Tiger Woods has been slashed to 13/8 to win the USPGA Championship after an excellent second round 71 left him tied for the halfway lead with Vijay Singh and Carl Pettersson.
On a day when the world’s best were struggling with 20mph winds at Kiawah Island, Woods produced some stunning shot-making and even better putting to put himself firmly in contention for his 15th major.
Woods took just five putts through the first five holes but was unable to maintain that fast start in brutally tough conditions that saw the likes of Luke Donald and Lee Westwood struggle to post decent scores.
Even Rory McIlroy who played so brilliantly in his opening round 67 shot a 75 on Friday to push him out to two-under and drift to 7/1 to claim his second major title.
Vijay Singh was the day’s top performer though with his three-under round of 69 which goes to show exactly how tough the South Carolina course is playing.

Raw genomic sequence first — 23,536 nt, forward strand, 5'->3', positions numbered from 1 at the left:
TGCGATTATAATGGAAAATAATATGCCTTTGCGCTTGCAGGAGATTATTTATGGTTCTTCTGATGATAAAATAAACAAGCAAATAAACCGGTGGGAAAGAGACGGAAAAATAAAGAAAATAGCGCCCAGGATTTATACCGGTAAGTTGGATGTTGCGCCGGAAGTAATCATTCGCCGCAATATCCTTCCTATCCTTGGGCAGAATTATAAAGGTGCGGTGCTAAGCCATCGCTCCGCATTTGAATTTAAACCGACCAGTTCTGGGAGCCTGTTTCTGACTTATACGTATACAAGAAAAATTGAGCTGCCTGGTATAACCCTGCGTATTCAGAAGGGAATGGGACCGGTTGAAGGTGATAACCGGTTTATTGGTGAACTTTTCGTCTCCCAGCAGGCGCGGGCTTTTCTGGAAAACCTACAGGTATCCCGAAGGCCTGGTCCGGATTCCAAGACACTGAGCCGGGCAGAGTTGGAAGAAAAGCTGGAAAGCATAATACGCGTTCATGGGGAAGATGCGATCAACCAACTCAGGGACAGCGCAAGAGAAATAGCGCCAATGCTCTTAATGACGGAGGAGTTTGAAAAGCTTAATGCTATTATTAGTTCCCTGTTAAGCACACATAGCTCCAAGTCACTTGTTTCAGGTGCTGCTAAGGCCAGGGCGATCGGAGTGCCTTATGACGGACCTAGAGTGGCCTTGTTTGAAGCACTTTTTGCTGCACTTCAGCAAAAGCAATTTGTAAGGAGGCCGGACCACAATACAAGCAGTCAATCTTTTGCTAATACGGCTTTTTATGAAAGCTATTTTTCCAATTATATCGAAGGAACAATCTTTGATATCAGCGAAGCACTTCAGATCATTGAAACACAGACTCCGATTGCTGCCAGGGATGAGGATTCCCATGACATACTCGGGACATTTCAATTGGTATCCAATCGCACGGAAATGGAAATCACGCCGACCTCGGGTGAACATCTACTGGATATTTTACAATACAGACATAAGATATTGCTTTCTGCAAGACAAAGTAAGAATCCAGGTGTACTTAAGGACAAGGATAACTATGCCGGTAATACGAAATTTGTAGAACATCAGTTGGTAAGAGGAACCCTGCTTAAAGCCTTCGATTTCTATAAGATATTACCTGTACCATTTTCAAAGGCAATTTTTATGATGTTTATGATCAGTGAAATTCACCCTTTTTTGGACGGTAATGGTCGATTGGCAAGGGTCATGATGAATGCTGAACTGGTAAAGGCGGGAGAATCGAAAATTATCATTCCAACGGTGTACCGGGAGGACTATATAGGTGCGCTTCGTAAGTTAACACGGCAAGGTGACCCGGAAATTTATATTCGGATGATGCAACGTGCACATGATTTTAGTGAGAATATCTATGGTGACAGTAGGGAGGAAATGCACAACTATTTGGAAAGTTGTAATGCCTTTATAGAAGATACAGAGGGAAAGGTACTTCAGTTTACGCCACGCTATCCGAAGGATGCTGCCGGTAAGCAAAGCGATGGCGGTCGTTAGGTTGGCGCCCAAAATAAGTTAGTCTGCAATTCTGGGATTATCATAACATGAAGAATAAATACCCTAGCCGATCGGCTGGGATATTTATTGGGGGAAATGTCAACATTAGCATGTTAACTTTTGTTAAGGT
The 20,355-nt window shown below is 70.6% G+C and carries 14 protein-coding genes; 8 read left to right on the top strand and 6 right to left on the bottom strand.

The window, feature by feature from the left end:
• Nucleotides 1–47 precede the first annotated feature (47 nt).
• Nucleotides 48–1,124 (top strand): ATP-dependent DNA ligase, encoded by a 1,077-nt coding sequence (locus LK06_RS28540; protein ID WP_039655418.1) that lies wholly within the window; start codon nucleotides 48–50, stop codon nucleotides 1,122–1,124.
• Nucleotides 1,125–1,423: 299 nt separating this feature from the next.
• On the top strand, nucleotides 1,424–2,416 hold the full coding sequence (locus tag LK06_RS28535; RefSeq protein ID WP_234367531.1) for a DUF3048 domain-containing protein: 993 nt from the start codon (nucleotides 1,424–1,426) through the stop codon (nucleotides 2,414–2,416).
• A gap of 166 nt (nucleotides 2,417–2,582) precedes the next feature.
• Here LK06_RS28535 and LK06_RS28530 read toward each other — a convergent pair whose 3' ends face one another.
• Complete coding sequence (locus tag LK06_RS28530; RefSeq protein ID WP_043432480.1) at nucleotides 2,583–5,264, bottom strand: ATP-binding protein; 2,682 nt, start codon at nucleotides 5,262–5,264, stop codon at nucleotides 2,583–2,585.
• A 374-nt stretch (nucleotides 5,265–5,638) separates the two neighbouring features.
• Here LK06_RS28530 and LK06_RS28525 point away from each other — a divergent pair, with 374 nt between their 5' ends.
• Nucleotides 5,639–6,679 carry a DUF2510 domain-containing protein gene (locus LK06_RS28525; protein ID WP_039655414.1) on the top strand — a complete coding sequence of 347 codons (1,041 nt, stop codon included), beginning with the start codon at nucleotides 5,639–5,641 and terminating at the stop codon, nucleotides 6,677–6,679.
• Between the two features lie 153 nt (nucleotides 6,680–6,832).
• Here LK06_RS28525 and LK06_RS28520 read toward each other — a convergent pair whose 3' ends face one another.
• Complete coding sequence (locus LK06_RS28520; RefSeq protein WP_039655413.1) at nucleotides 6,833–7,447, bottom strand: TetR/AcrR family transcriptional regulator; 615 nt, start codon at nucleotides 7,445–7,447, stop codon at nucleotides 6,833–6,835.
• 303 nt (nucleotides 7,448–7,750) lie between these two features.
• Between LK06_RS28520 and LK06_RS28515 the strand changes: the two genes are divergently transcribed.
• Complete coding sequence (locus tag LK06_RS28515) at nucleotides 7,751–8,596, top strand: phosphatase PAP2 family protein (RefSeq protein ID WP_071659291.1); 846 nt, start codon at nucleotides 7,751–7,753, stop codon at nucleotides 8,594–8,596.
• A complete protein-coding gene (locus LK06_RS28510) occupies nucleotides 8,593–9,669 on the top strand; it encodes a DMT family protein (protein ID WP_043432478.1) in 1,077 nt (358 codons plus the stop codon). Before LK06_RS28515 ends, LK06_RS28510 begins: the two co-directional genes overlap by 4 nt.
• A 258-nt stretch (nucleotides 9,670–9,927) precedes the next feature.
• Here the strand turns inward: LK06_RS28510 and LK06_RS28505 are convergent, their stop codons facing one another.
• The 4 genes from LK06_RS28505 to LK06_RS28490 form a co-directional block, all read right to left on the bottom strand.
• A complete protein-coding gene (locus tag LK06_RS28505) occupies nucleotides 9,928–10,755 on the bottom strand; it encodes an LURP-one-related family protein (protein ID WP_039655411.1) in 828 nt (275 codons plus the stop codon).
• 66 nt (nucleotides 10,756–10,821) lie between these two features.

Singh hasn’t won a tournament of any description since 2008 though and hasn’t bagged himself a major since he won this event back in 2004, making his halfway odds of 12/1 seem less than tempting.
Meanwhile, Pettersson laboured somewhat to a second round 74 and it’s hard to see him maintaining a challenge throughout the weekend.
English hopes appear to rest with Ian Poulter who is currently one off the lead after rounds of 70 and 71. He can be backed at 10/1 to win his first major although the 36-year-old has only ever finished tied ninth in this event and that was back in 2006.
Whilst Woods is undoubtedly the overwhelming favourite, it’s worth remembering that he was in a similar position at the US Open earlier this year and failed to mount a serious challenge, whilst his conservative approach at the Open last month also cost him a shot at the Claret Jug.
However, as Woods keeps saying, if he puts himself in the mix enough times then he will surely pick up another major and, based on the solid golf he’s played so far, this could be the weekend his major drought ends.
All Odds and Markets are correct as of the date of publishing.